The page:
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Bought my dream truck, turned into a nightmare!


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Sorry to hear about the truck.

 

The owners manual says not to tow before 500 miles and it's recommended to change the oil before towing heavy loads.  Don't know the size of boat you was pulling, plus the weight the load of wood in the bed, but do you think this could of contribute to the engine problem? 

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2 hours ago, rv245 said:

Sorry to hear about the truck.

 

The owners manual says not to tow before 500 miles and it's recommended to change the oil before towing heavy loads.  Don't know the size of boat you was pulling, plus the weight the load of wood in the bed, but do you think this could of contribute to the engine problem? 

Totally agree with this. Wanting to complain for faulty issues is fair and I’m with you.. until you flat out don’t follow the vehicle manufacturer recommendations/guidelines for break in and your engine takes a ******. 

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On 7/27/2020 at 3:19 PM, 1997SierraSLT said:

General Motors doesn't need to manufacture a quality product as long as the consumer continues to purchase.  They are betting on brand loyalty to keep them afloat.  Or at least up until their next multi-billion dollar bailout.

No they are not.  They know you as a consumer are replaceable if you become dissatisfied.  At least for now.  There are other manufacturers though, primarily Honda and Crapota, who realized that they needed to improve their product and reliability if they wanted to have any chance at staying afloat in America, and they did exactly that in the 80s.  Hyundai/Kia realized they had shitty products in the 90s and began bringing on experienced engineers to help improve their product and reliability.  By 2014/2015 they were one of the most successful brands in America, though still not quite as superior as Honda and Crapota. 

Edited by Colossus
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The break-in recommendation is to ensure a long healthy engine life, emphasis on long because if you don't follow it, it doesn't mean you should expect your engine to take a dump within the first month of ownership. Makes no sense to point a finger at that just to make yourselves feel better about whats in your driveway. It's a sad occurrence that shouldn't have happened but did due to bad luck or poor quality control.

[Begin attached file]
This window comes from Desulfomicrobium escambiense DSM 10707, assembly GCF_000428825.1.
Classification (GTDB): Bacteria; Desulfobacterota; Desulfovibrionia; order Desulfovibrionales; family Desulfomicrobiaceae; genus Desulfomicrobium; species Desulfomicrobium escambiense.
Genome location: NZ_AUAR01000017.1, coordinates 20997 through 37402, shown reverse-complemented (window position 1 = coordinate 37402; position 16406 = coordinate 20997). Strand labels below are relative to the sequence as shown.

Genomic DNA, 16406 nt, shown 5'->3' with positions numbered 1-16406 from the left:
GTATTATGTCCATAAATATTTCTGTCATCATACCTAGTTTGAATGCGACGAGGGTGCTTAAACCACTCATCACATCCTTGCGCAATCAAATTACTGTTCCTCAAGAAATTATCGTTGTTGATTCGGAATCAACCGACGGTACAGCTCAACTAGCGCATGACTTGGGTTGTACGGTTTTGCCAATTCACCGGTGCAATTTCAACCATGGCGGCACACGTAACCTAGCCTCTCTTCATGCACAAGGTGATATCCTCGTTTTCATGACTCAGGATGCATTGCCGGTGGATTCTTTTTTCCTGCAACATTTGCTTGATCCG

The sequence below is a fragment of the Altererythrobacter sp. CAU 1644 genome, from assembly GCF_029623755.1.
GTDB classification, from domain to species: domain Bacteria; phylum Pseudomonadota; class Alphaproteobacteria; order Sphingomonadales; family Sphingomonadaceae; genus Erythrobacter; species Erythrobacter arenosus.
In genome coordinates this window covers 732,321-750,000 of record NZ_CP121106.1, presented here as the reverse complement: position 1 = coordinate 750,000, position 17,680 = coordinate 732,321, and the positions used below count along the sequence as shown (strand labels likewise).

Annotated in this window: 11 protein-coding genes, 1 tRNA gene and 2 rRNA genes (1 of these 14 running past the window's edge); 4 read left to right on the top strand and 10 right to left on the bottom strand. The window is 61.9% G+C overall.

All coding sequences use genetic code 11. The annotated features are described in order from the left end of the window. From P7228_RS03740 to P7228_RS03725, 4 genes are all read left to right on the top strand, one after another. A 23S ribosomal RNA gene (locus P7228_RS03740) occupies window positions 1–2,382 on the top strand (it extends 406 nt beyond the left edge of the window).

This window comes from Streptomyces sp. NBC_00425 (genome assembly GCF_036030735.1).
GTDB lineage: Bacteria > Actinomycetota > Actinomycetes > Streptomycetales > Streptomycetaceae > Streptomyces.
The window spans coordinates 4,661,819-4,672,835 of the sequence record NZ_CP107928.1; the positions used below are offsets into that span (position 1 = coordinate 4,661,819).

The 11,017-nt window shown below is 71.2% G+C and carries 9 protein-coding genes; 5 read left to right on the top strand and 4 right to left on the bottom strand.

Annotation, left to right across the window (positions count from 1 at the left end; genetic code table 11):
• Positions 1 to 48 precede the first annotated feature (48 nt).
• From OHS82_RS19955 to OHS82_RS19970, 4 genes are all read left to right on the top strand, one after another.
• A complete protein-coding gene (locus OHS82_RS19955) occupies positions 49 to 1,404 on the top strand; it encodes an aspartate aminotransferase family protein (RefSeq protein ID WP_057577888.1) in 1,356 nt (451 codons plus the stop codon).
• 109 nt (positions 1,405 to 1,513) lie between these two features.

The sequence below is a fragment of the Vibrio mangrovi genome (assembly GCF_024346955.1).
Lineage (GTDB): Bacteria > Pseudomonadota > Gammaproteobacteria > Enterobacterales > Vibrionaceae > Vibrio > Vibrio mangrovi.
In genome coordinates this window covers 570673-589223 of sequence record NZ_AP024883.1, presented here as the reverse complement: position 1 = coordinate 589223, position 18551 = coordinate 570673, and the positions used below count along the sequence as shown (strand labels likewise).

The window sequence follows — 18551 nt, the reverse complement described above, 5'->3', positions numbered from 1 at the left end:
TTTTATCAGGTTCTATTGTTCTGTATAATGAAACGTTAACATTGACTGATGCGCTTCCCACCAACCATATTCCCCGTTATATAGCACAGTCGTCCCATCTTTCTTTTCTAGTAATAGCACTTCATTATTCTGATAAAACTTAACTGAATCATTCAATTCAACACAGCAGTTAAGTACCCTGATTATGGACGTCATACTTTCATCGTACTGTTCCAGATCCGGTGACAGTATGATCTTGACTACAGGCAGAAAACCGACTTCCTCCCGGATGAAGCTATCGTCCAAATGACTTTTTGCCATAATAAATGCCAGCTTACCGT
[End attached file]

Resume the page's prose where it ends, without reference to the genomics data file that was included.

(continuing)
Plenty of well broken in engines have failed prematurely and plenty of those that were abused lived a long healthy life. This goes for all brands, some more than others.

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Tons of issues with my 2019 GM ended up repurchasing it. My 2020 3.0L is much better. The 8 speed automatic is a toilet google how many class action law suites GM has pending against them.

Edited by ILSilverado
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3 hours ago, ILSilverado said:

Tons of issues with my 2019 GM ended up repurchasing it. My 2020 3.0L is much better. The 8 speed automatic is a toilet google how many class action law suites GM has pending against them.

Ya dont try and explain that to these people.  this is just a disapoint generation Ive waited for it for a long time really thought it was gonna be much better

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On 7/31/2020 at 7:04 AM, batman900 said:

The break-in recommendation is to ensure a long healthy engine life, emphasis on long because if you don't follow it, it doesn't mean you should expect your engine to take a dump within the first month of ownership. Makes no sense to point a finger at that just to make yourselves feel better about whats in your driveway. It's a sad occurrence that shouldn't have happened but did due to bad luck or poor quality control.